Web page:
The united Jerusalem delusion

Is Jerusalem united? Let me throw a bucket of icy water over those of our politicians who are in denial.

AN AERIAL view of the Temple Mount and east Jerusalem. (photo credit: REUTERS)
AN AERIAL view of the Temple Mount and east Jerusalem.
(photo credit: REUTERS)
Prime Minister Benjamin Netanyahu last week pledged to support a Greater Jerusalem bill that would annex places like Ma’aleh Adumim, Givat Ze’ev and villages in the Etzion Bloc and would allow their residents to vote in Jerusalem mayoral elections.
This bill would also create independent municipalities for Israeli-Arabs living within Jerusalem’s municipal boundaries, but outside the security barrier.
Members of Knesset and mayors acclaim this move.
Deputy Foreign Minister Tzipi Hotovely said that “applying Israeli law is the most important thing to make sure that everyone realizes that Jerusalem will remain united.”
Is Jerusalem united? Let me throw a bucket of icy water over those of our politicians who are in denial.
If Jerusalem were truly the undivided capital of Israel, how is it that at least 14 soccer clubs based in Jerusalem play under the auspices of the Palestinian Football Association, headed by Jibril Rajoub of the Palestinian Authority? As these clubs come under the PFA, which is a member of FIFA, the world governing body for soccer, these Jerusalem-based clubs are globally recognized as Palestinian, not Israeli. The Israel Football Association lost control of them decades ago.
Worse still, some of these clubs promote terrorism against Israelis as part of their footballing activities, with the full knowledge and approval of Rajoub. Some of these activities are supervised and funded by the PFA.
On October 11, 2016, the Hilal al-Quds (al-Quds is Arabic for Jerusalem) football players and managers took to their pitch and, in front of their adoring fans, unfurled a huge colorful banner bearing the face of Musbah Abu Sbeih, the Palestinian terrorist who murdered two Israelis and wounded five others in a shooting attack in Jerusalem two days earlier. They hailed him as a hero and martyr.
Hilal al-Quds is the Palestinian soccer champion. This demonstration was the equivalent of having Chelsea, the English football champions, celebrate at Stamford Bridge in front of their fans, displaying a banner with the faces of the terrorists who carried out their murderous rampage on London Bridge. What would be unthinkable in London did not produce a word of protest from the mayor of Jerusalem or our government ministers.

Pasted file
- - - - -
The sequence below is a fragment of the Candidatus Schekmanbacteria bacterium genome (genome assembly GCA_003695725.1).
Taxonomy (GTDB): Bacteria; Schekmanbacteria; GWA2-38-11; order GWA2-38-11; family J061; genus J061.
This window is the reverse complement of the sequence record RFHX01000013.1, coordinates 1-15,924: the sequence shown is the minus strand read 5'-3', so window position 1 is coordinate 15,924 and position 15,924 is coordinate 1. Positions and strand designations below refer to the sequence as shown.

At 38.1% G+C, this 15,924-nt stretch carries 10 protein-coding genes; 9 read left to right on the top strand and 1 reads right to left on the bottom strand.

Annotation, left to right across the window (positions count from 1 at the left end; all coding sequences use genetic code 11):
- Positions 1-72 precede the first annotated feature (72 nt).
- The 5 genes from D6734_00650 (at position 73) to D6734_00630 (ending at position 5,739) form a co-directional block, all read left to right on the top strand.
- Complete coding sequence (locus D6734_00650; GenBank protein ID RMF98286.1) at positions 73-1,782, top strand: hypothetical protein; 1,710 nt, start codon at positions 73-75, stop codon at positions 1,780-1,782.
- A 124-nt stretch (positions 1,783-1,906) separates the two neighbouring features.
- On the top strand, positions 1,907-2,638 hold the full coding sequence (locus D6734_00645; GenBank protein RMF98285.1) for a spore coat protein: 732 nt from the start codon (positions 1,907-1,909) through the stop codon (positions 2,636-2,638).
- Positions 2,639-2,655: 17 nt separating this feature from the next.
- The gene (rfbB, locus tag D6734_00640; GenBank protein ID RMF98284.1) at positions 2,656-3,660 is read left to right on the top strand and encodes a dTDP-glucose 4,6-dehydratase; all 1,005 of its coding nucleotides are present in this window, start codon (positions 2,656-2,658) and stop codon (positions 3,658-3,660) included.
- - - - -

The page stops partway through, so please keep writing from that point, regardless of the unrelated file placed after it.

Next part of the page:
This incident is not alone. The Ansar football club, also based in Jerusalem, held an annual soccer tournament in honor of Abu Jihad, the Palestinian terrorist responsible for the murder of 127 Israelis. Again, not a word of protest from our politicians.
In Jerusalem, this annual event is supervised and sponsored by the Palestinian Football Association from funds budgeted to it by the Palestinian Authority, as is a children’s football tournament named in honor of the Palestinian teenager who went on a knifing rampage through the streets of Jerusalem.
Israeli lives have been lost partly from terrorist-promoting propaganda being pumped out at Palestinian sporting and football events in Jerusalem. Border policewoman Hadar Cohen was murdered while on duty outside the Damascus Gate of Jerusalem’s Old City by the captain of a Palestinian football club.
There are many such Jerusalem-based terrorist incitement outrages that go unchallenged by politicians who talk about a united and undivided Jerusalem.
As part of a group of NGOs based in Israel, London and New York, we have been campaigning to FIFA to address the issue of the promotion of terrorism in Palestinian football. Sadly, government ministries, the Prime Minister’s Office, and even the Israel Football Association fail to address this troubling phenomenon in Jerusalem.
So let not Hotovely, nor Jerusalem Mayor Nir Barkat, and not even Prime Minister Benjamin Netanyahu claim that Jerusalem is the undivided capital of Israel.
They lost control of Jerusalem years ago to our security cost and the loss of too many lives.
The writer is the senior associate for public diplomacy at the Israel Institute for Strategic Studies.